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Last month I wrote about how much of a difference light shoes make. In summary, the study I referenced showed losing 100g/shoe will result in just under a 1% improvement in running economy (RE) as long as all other features remain equal.

At Health & Performance, this article generated a lot of good questiontraining-and-performances. The main ones revolved around if it was good to race in the LIGHTEST shoe possible.

In response, I discussed the importance of features such as cushioning providing a boost in RE. Utilizing a shoe that completely lacks cushioning will provide a boost from lost weight, but this change will be at the expense of the spring-like action from that missing cushioning.

Where is the perfect balance?

Once I explained this, the next question became: Where is the perfect balance? How much weight in cushioning is worth it, and just how much of a boost does it provide?

My easy answer was/is to go with a lightly cushioned racing shoe that feels comfortable, and to not worry about the rest. My favourite is the New Balance 1400, which comes in at just over 200g/shoe, but does have some cushioning. The cost of that 200g, I assumed, would be more than offset with the benefits that the 200g provided. That being said, in a world where we strive to be pro-science, evidence-based and anti-fake news, I wanted to dig a little deeper to provide a more clear and proven answer.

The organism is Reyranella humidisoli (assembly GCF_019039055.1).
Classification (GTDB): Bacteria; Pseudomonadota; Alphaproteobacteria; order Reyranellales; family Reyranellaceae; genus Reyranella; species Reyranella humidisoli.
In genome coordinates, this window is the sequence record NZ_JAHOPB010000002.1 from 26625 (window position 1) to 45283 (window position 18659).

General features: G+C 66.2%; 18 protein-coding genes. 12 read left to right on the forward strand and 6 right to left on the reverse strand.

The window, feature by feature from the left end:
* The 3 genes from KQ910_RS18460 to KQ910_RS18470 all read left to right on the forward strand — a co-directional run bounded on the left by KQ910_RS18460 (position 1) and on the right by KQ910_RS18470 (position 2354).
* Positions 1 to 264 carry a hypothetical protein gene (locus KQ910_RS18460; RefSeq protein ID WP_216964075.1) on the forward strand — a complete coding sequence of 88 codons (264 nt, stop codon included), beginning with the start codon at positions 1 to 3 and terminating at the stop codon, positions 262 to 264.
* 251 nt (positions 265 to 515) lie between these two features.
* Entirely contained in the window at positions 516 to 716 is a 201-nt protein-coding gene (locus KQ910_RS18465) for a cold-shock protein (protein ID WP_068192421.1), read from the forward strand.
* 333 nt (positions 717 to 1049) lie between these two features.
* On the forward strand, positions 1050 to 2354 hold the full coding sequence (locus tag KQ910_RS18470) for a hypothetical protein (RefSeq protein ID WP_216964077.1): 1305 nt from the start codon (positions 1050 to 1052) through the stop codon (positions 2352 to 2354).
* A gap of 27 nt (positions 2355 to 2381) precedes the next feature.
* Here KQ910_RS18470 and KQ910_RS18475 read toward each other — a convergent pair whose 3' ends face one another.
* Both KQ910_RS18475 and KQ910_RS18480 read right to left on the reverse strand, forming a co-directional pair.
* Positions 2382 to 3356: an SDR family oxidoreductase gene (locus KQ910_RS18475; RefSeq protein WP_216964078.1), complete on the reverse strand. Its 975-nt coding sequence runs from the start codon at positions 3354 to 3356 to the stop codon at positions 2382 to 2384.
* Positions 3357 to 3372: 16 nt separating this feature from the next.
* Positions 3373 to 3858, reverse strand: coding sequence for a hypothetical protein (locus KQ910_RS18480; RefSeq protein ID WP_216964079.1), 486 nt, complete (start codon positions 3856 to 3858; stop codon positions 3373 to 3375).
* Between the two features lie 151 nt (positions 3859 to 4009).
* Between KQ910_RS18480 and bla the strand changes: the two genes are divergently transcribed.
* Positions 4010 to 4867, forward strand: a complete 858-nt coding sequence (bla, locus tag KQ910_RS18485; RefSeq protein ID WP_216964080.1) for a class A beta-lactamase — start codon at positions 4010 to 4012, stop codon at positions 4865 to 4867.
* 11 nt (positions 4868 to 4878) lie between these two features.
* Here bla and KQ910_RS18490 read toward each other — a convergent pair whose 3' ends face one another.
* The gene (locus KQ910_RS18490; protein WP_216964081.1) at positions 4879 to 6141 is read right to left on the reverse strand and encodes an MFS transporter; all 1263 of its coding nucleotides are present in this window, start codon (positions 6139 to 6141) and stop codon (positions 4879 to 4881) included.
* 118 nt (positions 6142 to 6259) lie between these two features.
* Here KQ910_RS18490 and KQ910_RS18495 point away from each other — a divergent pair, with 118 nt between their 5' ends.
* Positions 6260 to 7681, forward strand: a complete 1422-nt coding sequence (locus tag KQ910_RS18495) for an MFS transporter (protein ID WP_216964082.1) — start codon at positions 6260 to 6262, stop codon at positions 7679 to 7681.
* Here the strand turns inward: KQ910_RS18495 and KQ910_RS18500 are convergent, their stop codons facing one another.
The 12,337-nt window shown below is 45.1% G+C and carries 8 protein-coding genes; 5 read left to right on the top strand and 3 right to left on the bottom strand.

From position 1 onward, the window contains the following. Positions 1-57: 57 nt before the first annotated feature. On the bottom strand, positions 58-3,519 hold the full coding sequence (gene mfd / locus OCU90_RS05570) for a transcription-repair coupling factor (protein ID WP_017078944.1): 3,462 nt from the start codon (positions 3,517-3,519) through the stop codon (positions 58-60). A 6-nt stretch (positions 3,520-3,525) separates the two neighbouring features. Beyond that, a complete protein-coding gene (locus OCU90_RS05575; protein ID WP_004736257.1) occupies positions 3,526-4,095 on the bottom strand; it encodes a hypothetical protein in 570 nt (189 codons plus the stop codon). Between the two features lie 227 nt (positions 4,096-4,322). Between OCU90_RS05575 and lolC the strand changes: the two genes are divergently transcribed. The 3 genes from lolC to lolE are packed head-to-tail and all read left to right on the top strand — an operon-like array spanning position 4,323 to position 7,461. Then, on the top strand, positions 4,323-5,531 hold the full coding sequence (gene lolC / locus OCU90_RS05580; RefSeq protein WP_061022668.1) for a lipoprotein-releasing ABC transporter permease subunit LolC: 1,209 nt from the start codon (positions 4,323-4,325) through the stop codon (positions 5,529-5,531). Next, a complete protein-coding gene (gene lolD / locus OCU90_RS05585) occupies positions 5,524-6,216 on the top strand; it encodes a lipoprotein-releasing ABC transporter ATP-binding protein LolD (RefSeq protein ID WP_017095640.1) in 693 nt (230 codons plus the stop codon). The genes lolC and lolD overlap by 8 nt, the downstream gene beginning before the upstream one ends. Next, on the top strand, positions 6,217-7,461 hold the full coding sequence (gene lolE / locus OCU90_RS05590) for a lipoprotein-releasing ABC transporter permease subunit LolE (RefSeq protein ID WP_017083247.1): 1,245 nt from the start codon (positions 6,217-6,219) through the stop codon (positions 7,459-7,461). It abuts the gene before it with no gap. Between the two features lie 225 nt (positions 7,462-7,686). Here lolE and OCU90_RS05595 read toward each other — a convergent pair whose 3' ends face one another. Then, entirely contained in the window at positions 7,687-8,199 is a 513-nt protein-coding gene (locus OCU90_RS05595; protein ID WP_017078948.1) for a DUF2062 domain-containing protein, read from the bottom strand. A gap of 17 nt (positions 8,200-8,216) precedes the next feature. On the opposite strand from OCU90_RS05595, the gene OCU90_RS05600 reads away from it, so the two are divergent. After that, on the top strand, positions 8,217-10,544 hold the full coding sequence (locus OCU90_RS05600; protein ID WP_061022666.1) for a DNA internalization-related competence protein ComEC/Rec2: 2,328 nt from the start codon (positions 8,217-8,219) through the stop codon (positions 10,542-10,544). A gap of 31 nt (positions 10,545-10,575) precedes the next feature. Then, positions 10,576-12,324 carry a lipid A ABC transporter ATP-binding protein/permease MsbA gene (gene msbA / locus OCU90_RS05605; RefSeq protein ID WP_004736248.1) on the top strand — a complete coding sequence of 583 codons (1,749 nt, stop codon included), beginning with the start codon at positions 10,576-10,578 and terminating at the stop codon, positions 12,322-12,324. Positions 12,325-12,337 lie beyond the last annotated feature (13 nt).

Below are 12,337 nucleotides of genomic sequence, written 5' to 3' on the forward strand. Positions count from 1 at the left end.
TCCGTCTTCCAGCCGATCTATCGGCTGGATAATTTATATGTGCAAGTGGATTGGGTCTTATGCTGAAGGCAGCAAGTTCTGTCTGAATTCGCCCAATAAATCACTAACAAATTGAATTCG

What is light enough?

CLICK HERE to read the rest in the RW Magazine

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When race day comes around, it’s always nice to have little things that you can do to run faster without actually having to be more fit. I think for most of us, it’s logical that if our shoes are substantially lighter, we’re going to require less oxygen to run at a given pace.training and performance

However, what doesn’t seem as clear is whether all the effort we put in to losing very small amounts of mass (like 100g) predictably improves our running economy (how efficiently we translate the oxygen we bring in into forward movement).

Taking 2lbs off our shoes will clearly be great for our running economy, but is it worth it to strip down to a flat vs. a light training shoe? And if so, how “worth it” is it?

CLICK HERE to read the rest in the RunWaterloo Magazine

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Hi there! My name is Kayla, I’m a physiotherapist, wannabe runner, and chocoholic.  You can check out my full profile HERE.  This is my first article and so I thought I’d start with a short introduction about me. As a physiotherapist, I specialize in studying human movement. As a (former) competitive athlete, I get the opportunity to combine my physio knowledge with active experience! Continue reading Intro to Kayla Ng & Strength Training and Running Pt. 1

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When you are months out from race day, there are numerous things you can do to get faster. For instance, (surprise) you could run more! However, when you’re within days of your important race, the physiology you have laid down for yourself is already set. The money is in the bank, the hay is in barn and the clichés go on…

Continue reading Look around and boost your running economy!

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